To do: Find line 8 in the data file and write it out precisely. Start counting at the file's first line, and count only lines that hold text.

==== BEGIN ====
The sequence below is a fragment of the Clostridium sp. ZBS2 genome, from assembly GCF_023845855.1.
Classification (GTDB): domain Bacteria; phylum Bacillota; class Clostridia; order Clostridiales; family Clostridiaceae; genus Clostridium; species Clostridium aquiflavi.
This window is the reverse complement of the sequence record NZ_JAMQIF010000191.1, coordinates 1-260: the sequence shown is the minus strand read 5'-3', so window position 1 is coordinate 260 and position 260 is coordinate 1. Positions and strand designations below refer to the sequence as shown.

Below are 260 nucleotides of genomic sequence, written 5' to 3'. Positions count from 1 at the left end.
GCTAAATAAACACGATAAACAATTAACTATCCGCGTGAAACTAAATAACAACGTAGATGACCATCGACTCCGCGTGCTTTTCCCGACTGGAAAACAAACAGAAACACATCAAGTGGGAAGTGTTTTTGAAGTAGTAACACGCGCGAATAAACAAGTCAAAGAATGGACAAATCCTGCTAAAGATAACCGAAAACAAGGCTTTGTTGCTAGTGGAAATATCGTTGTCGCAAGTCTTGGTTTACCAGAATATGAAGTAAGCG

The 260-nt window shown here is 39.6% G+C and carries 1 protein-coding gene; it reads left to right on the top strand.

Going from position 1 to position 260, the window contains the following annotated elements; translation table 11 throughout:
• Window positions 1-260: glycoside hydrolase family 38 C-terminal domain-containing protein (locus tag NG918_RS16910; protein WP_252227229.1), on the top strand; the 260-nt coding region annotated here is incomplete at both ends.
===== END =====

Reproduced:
• Window positions 1-260: glycoside hydrolase family 38 C-terminal domain-containing protein (locus tag NG918_RS16910; protein WP_252227229.1), on the top strand; the 260-nt coding region annotated here is incomplete at both ends.